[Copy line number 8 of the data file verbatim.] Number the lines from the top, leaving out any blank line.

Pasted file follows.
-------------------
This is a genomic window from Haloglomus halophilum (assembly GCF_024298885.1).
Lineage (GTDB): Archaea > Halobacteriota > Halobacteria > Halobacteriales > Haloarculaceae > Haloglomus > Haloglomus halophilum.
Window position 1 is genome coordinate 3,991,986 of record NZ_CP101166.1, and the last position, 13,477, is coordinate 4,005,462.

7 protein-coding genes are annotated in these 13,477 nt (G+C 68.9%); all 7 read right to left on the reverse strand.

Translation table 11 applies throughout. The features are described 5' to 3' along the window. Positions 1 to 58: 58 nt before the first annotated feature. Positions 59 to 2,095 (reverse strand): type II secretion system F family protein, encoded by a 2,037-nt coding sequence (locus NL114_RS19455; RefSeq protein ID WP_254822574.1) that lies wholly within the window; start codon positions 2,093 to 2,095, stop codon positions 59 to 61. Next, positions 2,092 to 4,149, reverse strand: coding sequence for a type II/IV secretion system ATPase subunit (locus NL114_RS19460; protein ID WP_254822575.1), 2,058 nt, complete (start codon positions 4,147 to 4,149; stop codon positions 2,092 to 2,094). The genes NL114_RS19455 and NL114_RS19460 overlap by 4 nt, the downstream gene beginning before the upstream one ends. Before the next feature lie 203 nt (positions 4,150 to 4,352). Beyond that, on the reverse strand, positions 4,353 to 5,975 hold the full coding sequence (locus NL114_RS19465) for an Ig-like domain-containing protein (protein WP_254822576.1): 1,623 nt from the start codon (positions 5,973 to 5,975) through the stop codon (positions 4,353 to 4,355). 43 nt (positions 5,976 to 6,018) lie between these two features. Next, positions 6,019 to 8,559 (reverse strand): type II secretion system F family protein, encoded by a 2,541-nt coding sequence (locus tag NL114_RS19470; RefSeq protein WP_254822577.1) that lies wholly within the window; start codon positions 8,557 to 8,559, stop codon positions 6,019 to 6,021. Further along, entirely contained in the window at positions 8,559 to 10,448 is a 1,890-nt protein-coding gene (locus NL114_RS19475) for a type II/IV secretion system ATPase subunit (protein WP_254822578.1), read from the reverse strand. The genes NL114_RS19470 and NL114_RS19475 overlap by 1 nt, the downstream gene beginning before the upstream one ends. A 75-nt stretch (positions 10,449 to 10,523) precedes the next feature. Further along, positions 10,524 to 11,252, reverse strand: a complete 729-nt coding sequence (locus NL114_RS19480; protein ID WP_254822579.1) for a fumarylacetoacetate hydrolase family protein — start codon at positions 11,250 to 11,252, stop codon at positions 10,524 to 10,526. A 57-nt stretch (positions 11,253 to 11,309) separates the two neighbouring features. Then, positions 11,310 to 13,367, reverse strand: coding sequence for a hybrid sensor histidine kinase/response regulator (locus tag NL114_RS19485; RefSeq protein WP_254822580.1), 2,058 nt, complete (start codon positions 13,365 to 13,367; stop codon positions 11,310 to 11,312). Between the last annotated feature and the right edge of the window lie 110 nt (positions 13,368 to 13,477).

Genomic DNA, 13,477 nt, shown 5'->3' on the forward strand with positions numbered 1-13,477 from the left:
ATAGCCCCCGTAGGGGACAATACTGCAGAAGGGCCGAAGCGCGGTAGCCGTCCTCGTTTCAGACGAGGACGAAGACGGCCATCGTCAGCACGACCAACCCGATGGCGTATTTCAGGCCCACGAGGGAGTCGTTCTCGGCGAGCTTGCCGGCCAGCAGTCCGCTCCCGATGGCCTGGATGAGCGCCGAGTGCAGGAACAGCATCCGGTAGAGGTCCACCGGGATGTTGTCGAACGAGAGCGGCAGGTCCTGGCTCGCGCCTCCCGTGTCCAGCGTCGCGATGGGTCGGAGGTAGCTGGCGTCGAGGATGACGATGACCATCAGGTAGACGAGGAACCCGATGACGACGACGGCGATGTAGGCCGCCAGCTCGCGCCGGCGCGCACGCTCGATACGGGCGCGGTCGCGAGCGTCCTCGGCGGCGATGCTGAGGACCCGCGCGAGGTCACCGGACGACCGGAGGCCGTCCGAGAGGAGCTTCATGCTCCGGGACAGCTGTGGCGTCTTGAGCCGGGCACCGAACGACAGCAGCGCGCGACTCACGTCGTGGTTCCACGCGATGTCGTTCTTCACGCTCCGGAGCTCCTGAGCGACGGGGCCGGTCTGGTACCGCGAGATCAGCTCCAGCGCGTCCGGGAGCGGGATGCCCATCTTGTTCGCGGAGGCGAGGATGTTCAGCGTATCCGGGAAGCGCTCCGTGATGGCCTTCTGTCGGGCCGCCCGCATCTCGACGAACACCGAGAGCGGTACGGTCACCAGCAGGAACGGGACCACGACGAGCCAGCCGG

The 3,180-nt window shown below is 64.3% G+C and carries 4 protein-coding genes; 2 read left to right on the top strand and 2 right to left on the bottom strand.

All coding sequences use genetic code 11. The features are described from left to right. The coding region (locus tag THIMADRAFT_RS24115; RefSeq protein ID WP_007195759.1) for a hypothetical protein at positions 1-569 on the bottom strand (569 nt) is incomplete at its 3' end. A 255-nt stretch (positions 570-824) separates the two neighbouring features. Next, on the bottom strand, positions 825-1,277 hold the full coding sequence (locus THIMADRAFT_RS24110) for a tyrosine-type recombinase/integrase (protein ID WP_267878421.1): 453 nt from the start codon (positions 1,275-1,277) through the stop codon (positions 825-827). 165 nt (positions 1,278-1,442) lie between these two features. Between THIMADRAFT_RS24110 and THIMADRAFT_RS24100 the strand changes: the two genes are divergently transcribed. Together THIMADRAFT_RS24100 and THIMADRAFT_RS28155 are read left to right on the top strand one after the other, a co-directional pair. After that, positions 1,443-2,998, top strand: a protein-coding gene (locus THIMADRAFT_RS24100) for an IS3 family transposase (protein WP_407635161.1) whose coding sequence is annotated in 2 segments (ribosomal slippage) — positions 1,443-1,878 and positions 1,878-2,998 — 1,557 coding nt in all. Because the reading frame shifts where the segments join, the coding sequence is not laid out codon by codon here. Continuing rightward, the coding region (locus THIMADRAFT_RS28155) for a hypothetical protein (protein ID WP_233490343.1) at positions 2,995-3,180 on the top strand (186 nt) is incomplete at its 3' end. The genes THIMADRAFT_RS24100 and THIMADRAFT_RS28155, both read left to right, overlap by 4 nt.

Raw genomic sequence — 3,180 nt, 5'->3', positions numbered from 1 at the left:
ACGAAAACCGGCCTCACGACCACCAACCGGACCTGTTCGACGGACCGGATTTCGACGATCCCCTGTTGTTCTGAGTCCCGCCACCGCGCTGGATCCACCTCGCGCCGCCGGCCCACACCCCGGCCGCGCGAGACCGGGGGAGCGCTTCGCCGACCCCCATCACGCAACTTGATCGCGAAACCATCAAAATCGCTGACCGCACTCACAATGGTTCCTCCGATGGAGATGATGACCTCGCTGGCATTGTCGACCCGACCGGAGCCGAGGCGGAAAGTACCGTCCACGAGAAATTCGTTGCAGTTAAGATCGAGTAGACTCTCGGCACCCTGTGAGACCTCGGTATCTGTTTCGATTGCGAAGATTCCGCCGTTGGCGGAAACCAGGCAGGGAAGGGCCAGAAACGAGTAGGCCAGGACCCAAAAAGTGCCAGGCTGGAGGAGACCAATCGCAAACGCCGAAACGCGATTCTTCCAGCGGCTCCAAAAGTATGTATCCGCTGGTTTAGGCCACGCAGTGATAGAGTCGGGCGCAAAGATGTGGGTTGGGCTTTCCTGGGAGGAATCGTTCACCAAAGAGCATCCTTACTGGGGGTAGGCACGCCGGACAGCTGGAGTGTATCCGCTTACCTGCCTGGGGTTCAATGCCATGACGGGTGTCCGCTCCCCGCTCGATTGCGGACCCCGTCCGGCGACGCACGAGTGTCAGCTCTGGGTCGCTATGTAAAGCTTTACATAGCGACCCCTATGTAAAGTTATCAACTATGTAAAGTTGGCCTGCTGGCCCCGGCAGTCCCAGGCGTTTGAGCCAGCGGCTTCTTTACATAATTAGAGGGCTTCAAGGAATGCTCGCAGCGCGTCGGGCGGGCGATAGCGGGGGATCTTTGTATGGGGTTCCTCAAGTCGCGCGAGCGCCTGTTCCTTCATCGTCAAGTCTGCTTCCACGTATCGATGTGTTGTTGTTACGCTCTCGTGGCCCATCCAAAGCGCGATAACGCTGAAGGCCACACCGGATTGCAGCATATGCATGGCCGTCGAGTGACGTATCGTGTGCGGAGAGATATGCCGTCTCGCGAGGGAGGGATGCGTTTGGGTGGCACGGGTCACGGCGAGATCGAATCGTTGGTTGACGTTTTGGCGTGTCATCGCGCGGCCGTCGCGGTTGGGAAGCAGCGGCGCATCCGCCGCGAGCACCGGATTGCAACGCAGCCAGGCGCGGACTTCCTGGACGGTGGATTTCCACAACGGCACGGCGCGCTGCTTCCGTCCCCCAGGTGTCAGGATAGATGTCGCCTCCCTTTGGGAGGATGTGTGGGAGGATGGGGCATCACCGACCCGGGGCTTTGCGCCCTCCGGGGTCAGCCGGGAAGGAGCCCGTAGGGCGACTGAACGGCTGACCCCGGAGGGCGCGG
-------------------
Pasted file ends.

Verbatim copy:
The 3,180-nt window shown below is 64.3% G+C and carries 4 protein-coding genes; 2 read left to right on the top strand and 2 right to left on the bottom strand.